The City of Churches will soon have fewer of them.
From the In My Backyard Desk, another sign of the times:
Facing a drop in attendance and a shortage of priests, the Roman Catholic Diocese of Brooklyn plans to close two churches, fold six parishes into three and impose strict budget constraints on all 198 of its parishes.
The move, announced from pulpits on Sunday, was described by church officials as the first phase of a broad consolidation that will result in further closings or mergers over the next two years, eventually affecting every parish in the diocese, which serves an estimated 1.5 million Catholics in Brooklyn and Queens.
Coming on the heels of the largest school reorganization in the history of the neighboring Archdiocese of New York, which announced provisional plans last week to close 31 parochial schools and one high school, the Brooklyn announcement underscored a sense of urgency in the church hierarchy about the financial impact of long-term population shifts, changing religious routines, aging church properties and a shrinking work force of priests.
“Given the financial constraints we now face, the diocese can no longer provide any financial assistance to your parish or any other parish in the diocese,” Bishop Nicholas A. DiMarzio said in a letter read Sunday to parishioners at the churches that will be the first to close or merge, all of them in Brooklyn. “Further, the growing shortage of priests available for parochial service must be considered in all our strategic planning decisions.”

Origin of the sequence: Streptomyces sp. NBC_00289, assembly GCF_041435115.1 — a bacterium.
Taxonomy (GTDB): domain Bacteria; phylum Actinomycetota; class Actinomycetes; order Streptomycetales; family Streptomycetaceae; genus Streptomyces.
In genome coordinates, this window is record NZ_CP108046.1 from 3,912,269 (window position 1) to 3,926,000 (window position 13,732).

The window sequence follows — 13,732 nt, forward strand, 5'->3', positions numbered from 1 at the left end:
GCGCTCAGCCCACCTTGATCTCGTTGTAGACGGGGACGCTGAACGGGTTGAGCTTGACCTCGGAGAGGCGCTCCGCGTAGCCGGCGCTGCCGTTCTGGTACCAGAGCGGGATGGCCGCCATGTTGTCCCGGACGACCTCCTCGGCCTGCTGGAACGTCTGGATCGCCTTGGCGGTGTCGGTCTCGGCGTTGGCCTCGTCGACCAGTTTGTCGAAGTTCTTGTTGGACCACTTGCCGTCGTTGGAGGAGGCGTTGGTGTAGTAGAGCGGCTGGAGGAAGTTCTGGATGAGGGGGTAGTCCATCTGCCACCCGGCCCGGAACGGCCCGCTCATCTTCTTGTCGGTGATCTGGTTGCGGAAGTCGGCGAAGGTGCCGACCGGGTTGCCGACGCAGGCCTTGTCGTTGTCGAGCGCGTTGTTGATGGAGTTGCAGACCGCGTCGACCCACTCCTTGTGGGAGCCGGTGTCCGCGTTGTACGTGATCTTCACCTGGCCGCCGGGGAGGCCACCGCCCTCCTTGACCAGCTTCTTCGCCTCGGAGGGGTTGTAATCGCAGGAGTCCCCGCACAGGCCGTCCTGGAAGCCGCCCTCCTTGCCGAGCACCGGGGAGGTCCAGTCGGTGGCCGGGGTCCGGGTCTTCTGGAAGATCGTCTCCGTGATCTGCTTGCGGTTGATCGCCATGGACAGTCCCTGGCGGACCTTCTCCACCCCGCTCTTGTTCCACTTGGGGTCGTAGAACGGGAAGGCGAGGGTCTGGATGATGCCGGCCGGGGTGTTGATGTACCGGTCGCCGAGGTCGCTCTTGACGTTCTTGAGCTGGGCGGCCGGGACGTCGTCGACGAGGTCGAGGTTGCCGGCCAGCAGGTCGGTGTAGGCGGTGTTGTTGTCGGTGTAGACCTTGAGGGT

This round of closings and mergers, to take effect on Jan. 31, follows a half-dozen other waves of parish and parochial school closings in recent years in the Brooklyn diocese. Among other cutbacks, the diocese has shuttered nearly half its elementary schools since the late 1990s.
Msgr. Kieran Harrington, the diocese’s spokesman, said that in recent years 75 percent of the parishes in the diocese had gone into debt, sought diocesan subsidies or been forced to dip into reserves, which in most cases consisted of the proceeds of previous sales of church school buildings or other properties.
But beginning next year, he added, the diocese will offer subsidies only in emergencies and will discourage every parish from spending or borrowing against its reserves. “When we looked at the numbers, in some cases we were just shocked by what we saw,” Monsignor Harrington said, referring to the eight-month review process that led to Sunday’s announcement.
Read more, along with reaction from people in the pews, here.